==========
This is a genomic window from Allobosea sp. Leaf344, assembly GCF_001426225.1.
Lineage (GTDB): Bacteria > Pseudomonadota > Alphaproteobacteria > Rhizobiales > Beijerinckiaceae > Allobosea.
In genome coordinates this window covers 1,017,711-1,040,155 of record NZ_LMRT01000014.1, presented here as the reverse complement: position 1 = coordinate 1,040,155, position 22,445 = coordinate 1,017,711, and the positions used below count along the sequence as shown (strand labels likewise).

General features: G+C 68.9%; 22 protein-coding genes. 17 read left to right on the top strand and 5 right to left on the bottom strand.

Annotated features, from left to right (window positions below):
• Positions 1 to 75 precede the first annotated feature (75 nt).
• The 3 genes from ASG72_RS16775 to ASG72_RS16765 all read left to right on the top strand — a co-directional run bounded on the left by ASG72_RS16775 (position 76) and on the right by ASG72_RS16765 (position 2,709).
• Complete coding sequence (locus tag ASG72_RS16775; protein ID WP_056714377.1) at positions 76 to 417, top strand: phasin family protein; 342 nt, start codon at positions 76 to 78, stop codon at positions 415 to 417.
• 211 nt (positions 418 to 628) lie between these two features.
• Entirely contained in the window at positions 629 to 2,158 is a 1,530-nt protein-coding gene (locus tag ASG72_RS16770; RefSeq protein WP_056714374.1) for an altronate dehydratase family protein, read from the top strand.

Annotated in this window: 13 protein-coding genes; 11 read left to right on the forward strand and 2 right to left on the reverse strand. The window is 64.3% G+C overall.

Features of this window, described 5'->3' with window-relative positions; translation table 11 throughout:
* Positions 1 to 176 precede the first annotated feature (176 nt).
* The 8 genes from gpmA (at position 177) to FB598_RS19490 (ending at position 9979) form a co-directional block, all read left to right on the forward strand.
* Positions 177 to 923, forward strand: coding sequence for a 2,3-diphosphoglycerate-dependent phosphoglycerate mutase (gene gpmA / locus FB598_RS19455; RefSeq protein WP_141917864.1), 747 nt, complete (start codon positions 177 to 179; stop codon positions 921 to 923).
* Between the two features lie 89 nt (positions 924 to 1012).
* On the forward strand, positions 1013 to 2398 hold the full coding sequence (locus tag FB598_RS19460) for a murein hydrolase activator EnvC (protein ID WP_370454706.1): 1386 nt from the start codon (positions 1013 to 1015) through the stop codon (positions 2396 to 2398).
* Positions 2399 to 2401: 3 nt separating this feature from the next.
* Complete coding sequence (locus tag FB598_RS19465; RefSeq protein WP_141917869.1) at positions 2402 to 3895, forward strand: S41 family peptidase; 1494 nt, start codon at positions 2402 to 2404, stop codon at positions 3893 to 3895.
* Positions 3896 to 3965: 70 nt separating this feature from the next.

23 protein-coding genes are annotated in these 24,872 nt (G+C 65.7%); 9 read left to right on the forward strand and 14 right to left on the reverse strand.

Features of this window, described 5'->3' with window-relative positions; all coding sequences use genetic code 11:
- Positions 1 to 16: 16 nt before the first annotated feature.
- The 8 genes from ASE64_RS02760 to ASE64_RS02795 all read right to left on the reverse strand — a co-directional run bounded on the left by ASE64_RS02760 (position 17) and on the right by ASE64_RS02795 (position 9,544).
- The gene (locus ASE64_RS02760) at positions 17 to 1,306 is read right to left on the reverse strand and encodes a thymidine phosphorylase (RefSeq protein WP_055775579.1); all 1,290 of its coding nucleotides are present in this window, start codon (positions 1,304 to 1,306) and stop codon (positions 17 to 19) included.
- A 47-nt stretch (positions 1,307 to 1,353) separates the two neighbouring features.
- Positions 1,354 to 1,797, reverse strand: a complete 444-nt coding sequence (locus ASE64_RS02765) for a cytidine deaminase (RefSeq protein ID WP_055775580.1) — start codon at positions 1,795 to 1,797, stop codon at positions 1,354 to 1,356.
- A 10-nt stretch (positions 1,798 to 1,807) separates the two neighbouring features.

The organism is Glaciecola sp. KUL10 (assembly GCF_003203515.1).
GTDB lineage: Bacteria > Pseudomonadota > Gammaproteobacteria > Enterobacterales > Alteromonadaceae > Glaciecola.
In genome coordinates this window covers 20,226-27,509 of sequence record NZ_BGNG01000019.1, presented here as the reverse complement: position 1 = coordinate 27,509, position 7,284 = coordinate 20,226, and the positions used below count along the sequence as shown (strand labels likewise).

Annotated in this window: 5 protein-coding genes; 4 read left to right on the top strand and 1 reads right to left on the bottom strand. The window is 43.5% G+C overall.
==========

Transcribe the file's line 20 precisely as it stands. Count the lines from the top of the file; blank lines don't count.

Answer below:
* Positions 3896 to 3965: 70 nt separating this feature from the next.